Have you ever received an email advising you that your cooperation is needed to claim an unknown dead person’s money? And when you show interest, you will be asked to send them an amount as transfer fee or advanced fee? Well, you have just been a recipient of a 419 scam email.
What are 419 scams?
It is a type of fraud named after an article of the Nigerian penal code under which it is prosecuted. It usually involves the victim having to send money for advanced fees for the transactions promised to them.
A friend of mine was in dire need of a big amount a few days back, and while searching the net for payday loan, came across a very enticing advertisement on careerjet.com. A man named Mr. Kelly was offering many types of loans. All my friend needed to do was email the application form back and the loan will be processed.
My friend received the application form in an email sent through Yahoo. Of course, being in need of money, she completed the form in a few minutes and emailed it back. A few minutes later, she received the terms and conditions.
If you would look at it carefully, the interest is really quite low, whoever needs money would think that it really is a good deal. My friend was even given the option to choose the payment duration without the interest rate changing. Aside from this, the lender, Mr. Kelly, is often online and they’ve had several chats together.
She was then informed that they will need her bank details for the loan proceeds to be transferred, and she will be receiving an email from Mr. Kelly’s bank, Zenith Bank PLC. A few hours later, my friend received the email.
As stated in the email, she would need to send the bank $220.00 as transfer fees. Without it, her loan proceeds cannot be sent to her. When she asked Mr. Kelly about it and told him that she doesn’t have that kind of money, he became very abrupt and signed off while they were still chatting.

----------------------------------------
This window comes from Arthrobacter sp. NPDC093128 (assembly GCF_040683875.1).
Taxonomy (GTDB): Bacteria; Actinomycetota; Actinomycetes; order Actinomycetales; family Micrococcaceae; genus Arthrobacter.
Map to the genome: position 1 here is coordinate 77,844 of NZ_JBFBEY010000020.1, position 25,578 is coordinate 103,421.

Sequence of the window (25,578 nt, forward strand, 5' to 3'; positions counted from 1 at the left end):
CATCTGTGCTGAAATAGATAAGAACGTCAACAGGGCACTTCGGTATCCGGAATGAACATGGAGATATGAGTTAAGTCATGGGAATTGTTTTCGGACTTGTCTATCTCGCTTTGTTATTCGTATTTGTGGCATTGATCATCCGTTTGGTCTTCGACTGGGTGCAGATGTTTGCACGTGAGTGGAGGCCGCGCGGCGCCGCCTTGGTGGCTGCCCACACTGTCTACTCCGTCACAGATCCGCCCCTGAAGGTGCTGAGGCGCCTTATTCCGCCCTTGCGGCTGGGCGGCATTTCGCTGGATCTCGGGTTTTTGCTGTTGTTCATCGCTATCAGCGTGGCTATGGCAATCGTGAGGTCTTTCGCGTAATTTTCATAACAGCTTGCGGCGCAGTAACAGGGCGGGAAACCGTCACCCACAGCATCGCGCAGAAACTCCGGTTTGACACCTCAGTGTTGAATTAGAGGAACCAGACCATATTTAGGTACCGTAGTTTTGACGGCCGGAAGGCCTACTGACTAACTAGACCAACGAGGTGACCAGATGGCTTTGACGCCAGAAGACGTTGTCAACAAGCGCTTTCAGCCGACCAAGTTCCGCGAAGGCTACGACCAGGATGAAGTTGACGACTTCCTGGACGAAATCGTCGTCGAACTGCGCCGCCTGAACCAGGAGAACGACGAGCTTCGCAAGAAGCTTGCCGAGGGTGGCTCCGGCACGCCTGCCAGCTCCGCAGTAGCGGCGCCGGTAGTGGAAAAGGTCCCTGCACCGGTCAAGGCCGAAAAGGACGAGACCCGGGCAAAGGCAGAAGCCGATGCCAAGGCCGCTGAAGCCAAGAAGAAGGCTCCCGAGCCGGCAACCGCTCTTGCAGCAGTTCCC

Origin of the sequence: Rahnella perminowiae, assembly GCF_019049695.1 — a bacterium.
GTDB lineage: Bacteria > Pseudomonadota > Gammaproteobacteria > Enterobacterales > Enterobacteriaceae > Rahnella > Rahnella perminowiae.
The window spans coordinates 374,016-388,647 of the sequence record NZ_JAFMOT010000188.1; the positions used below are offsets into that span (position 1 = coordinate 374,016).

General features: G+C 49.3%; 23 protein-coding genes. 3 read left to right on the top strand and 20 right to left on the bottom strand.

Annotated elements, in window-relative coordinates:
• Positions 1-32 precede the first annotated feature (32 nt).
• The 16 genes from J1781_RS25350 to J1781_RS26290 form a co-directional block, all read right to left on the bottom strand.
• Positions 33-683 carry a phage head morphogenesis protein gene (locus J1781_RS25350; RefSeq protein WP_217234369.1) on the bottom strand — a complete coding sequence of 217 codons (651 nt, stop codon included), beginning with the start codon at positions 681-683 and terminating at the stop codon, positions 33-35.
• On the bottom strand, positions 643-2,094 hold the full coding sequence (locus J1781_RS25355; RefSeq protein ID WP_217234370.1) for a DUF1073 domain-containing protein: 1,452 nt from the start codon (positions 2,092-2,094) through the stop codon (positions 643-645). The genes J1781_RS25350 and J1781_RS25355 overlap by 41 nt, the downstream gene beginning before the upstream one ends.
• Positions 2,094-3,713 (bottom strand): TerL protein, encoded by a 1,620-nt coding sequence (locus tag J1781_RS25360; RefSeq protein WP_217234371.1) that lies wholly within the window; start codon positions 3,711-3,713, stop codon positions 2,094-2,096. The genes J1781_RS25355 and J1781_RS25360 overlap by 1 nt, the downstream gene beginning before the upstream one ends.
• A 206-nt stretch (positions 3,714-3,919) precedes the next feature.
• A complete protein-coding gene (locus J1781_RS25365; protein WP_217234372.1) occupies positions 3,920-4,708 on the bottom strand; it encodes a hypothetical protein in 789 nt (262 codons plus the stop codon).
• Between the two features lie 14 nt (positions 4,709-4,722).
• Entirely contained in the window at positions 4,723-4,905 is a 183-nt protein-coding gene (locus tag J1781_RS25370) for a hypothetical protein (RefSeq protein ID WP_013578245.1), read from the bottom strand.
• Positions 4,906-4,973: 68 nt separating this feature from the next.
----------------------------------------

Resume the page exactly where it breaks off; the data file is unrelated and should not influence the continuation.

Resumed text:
My friend told me about this the next day and I decided to look up some information about it. I googled Mr. Kelly’s Yahoo username and found several of his ads. I then proceeded to look up the name of the bank manager who sent the confirmation email from Zenith Bank. According to several sites I went to, Mr. Harty Les is a name commonly used in the 419 scams which have been tagged before. Zenith bank is a Nigerian bank often affiliated with 419 scams. In short, my friend was scammed. It was a good thing that she didn’t have the money to send as her transfer fee.
According to her chat logs, Mr. Kelly Emmanuel is a businessman with lending companies in London and Portugal, but was based mainly in Nigeria. He said that his main business was lending money internationally. Checking the net, his ads were actually in 3 different languages. Anyone who’s not well-versed with online scams would immediately accept the veracity of his lending companies as each advertisement not only gives his contact details, but the offers are also very enticing.
I then told my friend what I learned on the net. I advised her not to easily believe in ads like these. The most telling detail in this transaction is that Zenith bank sent a email using a free email service. Any company would use their own company emails to communicate with clients.
For more information on 419 scams, please click here.